“You got that right. I’ve tried serving it to her without the cream. Them eyes get my guilt going, begging for Reddi-wip. She loves that spray stuff—lick the tip if I let her. Don’t tell Doc, but sometimes I spray the cream straight onto her tongue—looks so funny, whipped cream gushing out between her lips. She looks the way my Leon did (God rest his soul) when he’d shave in the morning. Lather up his face with shaving cream, hum ‘Amazing Grace.’ He never could sing, Miss Jenny, but that didn’t stop him.” She’d be quiet for a while as a memory or two of her Leon grabbed her attention.
“Miss Ellie, you know what Doc told you about dog food being the best food for Penny. How well balanced it is; how simple it is to pour a cup of food into Penny’s bowl; how much easier it is on your arthritis not to have to stand at the stove and fix a meal.”
“Yeah, Miss Jenny. You ever smell that stuff? If I had to eat it I’d crawl under the bed just like Penny did. Closest we get to dry dog food is popcorn. Just me and Penny. We cuddle-up, watch TV, share a bowl most every night.”
I’d like to think Penny lifted her head when she heard her name; more likely she lifted her head when she heard the word popcorn. When I was a kid, we took to spelling p-o-p-c-o-r-n so our beagles wouldn’t go crazy howling for the stuff. I noticed that since the last time we’d seen Penny her black nose and rust colored ears were fading with age.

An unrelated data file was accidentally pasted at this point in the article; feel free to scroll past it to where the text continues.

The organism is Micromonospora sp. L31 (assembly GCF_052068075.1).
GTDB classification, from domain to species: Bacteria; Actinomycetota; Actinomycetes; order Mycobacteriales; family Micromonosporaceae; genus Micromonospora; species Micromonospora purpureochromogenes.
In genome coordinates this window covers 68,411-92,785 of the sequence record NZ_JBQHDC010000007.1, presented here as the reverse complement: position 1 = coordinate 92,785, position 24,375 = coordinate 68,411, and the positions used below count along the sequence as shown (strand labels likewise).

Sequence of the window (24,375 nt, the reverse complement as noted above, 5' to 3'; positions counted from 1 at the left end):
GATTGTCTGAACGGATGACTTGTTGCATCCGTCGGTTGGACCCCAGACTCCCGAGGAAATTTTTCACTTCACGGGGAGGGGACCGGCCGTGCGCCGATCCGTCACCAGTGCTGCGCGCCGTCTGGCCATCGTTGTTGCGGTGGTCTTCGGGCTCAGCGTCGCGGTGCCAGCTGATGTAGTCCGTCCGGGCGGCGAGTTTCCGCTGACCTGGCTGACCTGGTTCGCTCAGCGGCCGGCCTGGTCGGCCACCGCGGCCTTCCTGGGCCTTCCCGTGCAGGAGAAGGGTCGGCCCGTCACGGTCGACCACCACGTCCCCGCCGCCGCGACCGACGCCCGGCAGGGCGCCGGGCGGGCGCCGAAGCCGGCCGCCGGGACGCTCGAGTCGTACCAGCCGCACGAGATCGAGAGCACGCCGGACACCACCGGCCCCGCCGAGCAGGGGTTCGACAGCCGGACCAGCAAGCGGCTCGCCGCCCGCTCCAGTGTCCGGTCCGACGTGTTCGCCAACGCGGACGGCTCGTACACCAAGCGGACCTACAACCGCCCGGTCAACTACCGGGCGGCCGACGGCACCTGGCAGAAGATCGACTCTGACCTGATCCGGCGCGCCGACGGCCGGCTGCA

“Tell me it doesn’t have butter and salt on top, Miss Ellie?” She eyed me suspiciously.
“No other way to eat it—far as I know, Miss Jenny.” She surveyed my body from head to toe. “You don’t mind me saying so, but you gotta get some meat on them bones. Miss Ellie cook you up some fried catfish and hush puppies.”
“Geez, Miss Ellie, you’re killing me. Crispy hush puppies, not too big, not too small, hot enough they have to sit on your plate for a while so you don’t burn the roof of your mouth. Maybe a little honey butter for dipping.”
“Secret to good hush puppies, Miss Jenny— fresh oil every time you fry them. What’s wrong with you, you don’t cook the food you love. Doc don’t want you to cook proper?”
“No, it’s not Doc, it’s—well—it’s me, I worry about my weight. I worry about how I look.”
“Lordy, Lordy Miss Jenny, you white girls, you worry too much about your size.”
It didn’t matter what any of us thought or how many times we pleaded for her to stop stuffing her Penny with people food. The satisfaction she got feeding that dog-child her best cooking could be harshly judged, but why? Before me sat an elderly woman who had worked hard all her life, didn’t get out much anymore, lived alone with a beagle nearly as old as she was. Ellie and Penny fit together like baking powder biscuits and chicken gravy taste together. Honestly, it was refreshing to be around Miss Ellie who enjoyed cooking and eating without weighing, measuring and worrying about every morsel she swallowed, the way I did. Was it good for Penny’s health? For Miss Ellie’s health? Of course not. Was it good for their relationship? You bet!